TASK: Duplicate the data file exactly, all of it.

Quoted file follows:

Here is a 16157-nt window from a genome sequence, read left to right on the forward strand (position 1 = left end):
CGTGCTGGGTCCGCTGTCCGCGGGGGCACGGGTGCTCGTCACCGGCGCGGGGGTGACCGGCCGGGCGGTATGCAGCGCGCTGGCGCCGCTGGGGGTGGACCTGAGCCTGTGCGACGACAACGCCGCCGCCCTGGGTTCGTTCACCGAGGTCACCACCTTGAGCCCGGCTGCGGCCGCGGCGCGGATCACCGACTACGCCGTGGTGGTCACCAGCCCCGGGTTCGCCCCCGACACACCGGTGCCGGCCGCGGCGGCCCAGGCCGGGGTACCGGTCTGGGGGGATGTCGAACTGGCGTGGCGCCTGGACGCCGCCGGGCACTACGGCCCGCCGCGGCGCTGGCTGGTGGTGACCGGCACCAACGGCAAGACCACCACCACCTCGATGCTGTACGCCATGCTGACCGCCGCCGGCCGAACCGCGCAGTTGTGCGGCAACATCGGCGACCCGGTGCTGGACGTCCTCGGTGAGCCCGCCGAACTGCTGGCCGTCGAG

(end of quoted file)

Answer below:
Here is a 16157-nt window from a genome sequence, read left to right on the forward strand (position 1 = left end):
CGTGCTGGGTCCGCTGTCCGCGGGGGCACGGGTGCTCGTCACCGGCGCGGGGGTGACCGGCCGGGCGGTATGCAGCGCGCTGGCGCCGCTGGGGGTGGACCTGAGCCTGTGCGACGACAACGCCGCCGCCCTGGGTTCGTTCACCGAGGTCACCACCTTGAGCCCGGCTGCGGCCGCGGCGCGGATCACCGACTACGCCGTGGTGGTCACCAGCCCCGGGTTCGCCCCCGACACACCGGTGCCGGCCGCGGCGGCCCAGGCCGGGGTACCGGTCTGGGGGGATGTCGAACTGGCGTGGCGCCTGGACGCCGCCGGGCACTACGGCCCGCCGCGGCGCTGGCTGGTGGTGACCGGCACCAACGGCAAGACCACCACCACCTCGATGCTGTACGCCATGCTGACCGCCGCCGGCCGAACCGCGCAGTTGTGCGGCAACATCGGCGACCCGGTGCTGGACGTCCTCGGTGAGCCCGCCGAACTGCTGGCCGTCGAG